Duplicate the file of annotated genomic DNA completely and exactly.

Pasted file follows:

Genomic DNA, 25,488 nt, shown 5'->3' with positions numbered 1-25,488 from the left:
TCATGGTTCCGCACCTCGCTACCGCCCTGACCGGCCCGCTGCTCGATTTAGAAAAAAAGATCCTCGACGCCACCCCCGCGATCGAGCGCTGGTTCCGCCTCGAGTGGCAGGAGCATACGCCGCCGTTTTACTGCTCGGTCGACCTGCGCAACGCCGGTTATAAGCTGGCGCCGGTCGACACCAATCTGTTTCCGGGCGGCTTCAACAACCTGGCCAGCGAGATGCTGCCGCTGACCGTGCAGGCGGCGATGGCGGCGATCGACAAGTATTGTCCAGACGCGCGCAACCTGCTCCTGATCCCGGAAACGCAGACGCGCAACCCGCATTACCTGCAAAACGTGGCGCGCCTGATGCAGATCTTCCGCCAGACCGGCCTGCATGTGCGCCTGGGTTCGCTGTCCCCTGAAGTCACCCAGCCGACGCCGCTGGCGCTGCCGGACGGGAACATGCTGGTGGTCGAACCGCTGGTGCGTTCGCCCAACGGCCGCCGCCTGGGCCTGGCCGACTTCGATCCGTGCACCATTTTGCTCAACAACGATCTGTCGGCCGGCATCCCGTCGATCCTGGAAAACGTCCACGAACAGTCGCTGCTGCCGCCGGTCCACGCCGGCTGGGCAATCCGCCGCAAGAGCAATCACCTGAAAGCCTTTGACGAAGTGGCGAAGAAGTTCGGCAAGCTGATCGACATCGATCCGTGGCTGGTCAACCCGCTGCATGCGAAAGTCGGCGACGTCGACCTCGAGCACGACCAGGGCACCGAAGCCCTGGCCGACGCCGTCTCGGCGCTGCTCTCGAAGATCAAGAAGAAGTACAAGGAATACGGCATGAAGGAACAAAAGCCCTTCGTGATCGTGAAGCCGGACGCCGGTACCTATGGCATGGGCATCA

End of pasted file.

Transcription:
Genomic DNA, 25,488 nt, shown 5'->3' with positions numbered 1-25,488 from the left:
TCATGGTTCCGCACCTCGCTACCGCCCTGACCGGCCCGCTGCTCGATTTAGAAAAAAAGATCCTCGACGCCACCCCCGCGATCGAGCGCTGGTTCCGCCTCGAGTGGCAGGAGCATACGCCGCCGTTTTACTGCTCGGTCGACCTGCGCAACGCCGGTTATAAGCTGGCGCCGGTCGACACCAATCTGTTTCCGGGCGGCTTCAACAACCTGGCCAGCGAGATGCTGCCGCTGACCGTGCAGGCGGCGATGGCGGCGATCGACAAGTATTGTCCAGACGCGCGCAACCTGCTCCTGATCCCGGAAACGCAGACGCGCAACCCGCATTACCTGCAAAACGTGGCGCGCCTGATGCAGATCTTCCGCCAGACCGGCCTGCATGTGCGCCTGGGTTCGCTGTCCCCTGAAGTCACCCAGCCGACGCCGCTGGCGCTGCCGGACGGGAACATGCTGGTGGTCGAACCGCTGGTGCGTTCGCCCAACGGCCGCCGCCTGGGCCTGGCCGACTTCGATCCGTGCACCATTTTGCTCAACAACGATCTGTCGGCCGGCATCCCGTCGATCCTGGAAAACGTCCACGAACAGTCGCTGCTGCCGCCGGTCCACGCCGGCTGGGCAATCCGCCGCAAGAGCAATCACCTGAAAGCCTTTGACGAAGTGGCGAAGAAGTTCGGCAAGCTGATCGACATCGATCCGTGGCTGGTCAACCCGCTGCATGCGAAAGTCGGCGACGTCGACCTCGAGCACGACCAGGGCACCGAAGCCCTGGCCGACGCCGTCTCGGCGCTGCTCTCGAAGATCAAGAAGAAGTACAAGGAATACGGCATGAAGGAACAAAAGCCCTTCGTGATCGTGAAGCCGGACGCCGGTACCTATGGCATGGGCATCA